Cardiovascular diseases remain the biggest cause of deaths worldwide, though over the last two decades, cardiovascular mortality rates have declined in many high-income countries but have increased at an astonishingly fast rate in low- and middle-income countries. Cardiovascular disease or heart disease is a class of diseases that involve the heart or blood vessels (arteries and veins). It can include coronary heart disease, cardiomypathy which could be ischemic, valvular, hypertensive, hypertrophic, inflammatory etc…
Known or associated causes of cardiovascular disease include unhealthy ratios of the two smallest lipoproteins (LDL and HDL), hyperlipidemia (including hypercholesterolemia), elevated blood glucose levels, i.e. diabetes mellitus, upper normal and high blood pressure, i.e. hypertension, Lp-PLA2, lipoprotein(a) and hyperhomocysteinemia, among others. Statins are a class of medicines that are frequently used to lower blood cholesterol levels. The drugs are able to block the action of a chemical in the liver that is necessary for making cholesterol. Although cholesterol is necessary for normal cell and body function, very high levels of it can lead to atherosclerosis, a condition where cholesterol-containing plaques build up in arteries and block blood flow. By reducing blood cholesterol levels, statins lower the risk of chest pain (angina), heart attack, and stroke. Several types of statins exist such as atorvastatin, cerivastatin, fluvastatin, lovastatin, mevastatin, pitavastatin, pravastatin, rosuvastatin, and simvastatin. Atorvastatin and rosuvastatin are the most potent, while fluvastatin is the least potent.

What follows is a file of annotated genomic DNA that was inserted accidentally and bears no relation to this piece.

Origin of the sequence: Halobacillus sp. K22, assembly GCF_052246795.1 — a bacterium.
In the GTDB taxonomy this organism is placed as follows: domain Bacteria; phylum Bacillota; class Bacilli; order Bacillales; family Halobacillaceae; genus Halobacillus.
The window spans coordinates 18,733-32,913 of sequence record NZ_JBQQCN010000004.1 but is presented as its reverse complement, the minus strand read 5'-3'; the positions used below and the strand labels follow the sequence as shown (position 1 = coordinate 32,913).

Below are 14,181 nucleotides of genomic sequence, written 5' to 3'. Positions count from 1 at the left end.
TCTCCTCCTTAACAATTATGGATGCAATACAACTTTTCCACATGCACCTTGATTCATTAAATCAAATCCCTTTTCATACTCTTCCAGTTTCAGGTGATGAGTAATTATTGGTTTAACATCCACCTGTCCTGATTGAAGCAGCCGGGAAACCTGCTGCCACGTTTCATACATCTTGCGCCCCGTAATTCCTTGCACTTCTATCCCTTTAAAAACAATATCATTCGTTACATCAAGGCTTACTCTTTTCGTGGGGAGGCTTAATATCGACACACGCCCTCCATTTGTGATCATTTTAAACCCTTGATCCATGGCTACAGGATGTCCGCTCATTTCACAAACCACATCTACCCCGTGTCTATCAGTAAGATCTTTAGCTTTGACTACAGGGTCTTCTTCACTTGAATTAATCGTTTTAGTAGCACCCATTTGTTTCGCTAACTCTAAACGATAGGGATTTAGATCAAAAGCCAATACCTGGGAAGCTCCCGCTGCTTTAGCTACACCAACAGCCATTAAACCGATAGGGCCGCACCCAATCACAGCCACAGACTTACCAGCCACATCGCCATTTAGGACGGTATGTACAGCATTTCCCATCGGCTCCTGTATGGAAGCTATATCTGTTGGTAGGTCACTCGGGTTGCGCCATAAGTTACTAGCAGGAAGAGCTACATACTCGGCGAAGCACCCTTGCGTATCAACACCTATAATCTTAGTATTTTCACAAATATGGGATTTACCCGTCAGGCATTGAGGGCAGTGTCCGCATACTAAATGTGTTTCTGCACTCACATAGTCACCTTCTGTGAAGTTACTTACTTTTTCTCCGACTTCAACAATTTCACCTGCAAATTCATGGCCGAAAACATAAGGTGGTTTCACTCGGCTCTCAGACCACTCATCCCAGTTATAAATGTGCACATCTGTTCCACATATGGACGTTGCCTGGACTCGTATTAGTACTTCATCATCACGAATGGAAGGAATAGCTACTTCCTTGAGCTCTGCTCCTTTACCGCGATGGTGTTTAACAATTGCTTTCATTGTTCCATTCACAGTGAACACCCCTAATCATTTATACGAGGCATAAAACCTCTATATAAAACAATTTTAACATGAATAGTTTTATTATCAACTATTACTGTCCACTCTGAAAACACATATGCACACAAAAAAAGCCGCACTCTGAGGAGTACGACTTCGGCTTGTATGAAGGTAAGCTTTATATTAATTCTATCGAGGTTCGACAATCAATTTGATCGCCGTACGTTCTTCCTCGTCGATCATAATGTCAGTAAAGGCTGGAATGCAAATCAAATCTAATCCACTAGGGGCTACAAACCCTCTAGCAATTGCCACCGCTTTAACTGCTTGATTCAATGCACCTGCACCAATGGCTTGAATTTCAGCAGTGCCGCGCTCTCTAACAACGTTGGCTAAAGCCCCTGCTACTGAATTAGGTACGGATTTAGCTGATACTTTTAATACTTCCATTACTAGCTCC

Many people who begin statins treatment do so in order to lower their cholesterol level below 5 mmol/l or by 25-30%. The dosage may be increased if this target is not reached. Treatment with the statins usually continues even after the target cholesterol level is reached in order to sustain atherosclerosis prevention. Statins inhibit an enzyme called HMG-CoA reductase, which controls cholesterol production in the liver. The medicines actually act to replace the HMG-CoA that exists in the liver, thereby slowing down the cholesterol production process.
Apart from its affect on the heart related diseases statins has a close association with the brain. The people who do not take statins are likely to develop depression in comparison to the people who take it. Statins may have some kind of long-term protective effect against depression, perhaps by helping to prevent atherosclerosis in the brain, which can contribute to depressive symptoms. As the time passes by the chances of developing depression by the non users of statins goes on augmenting.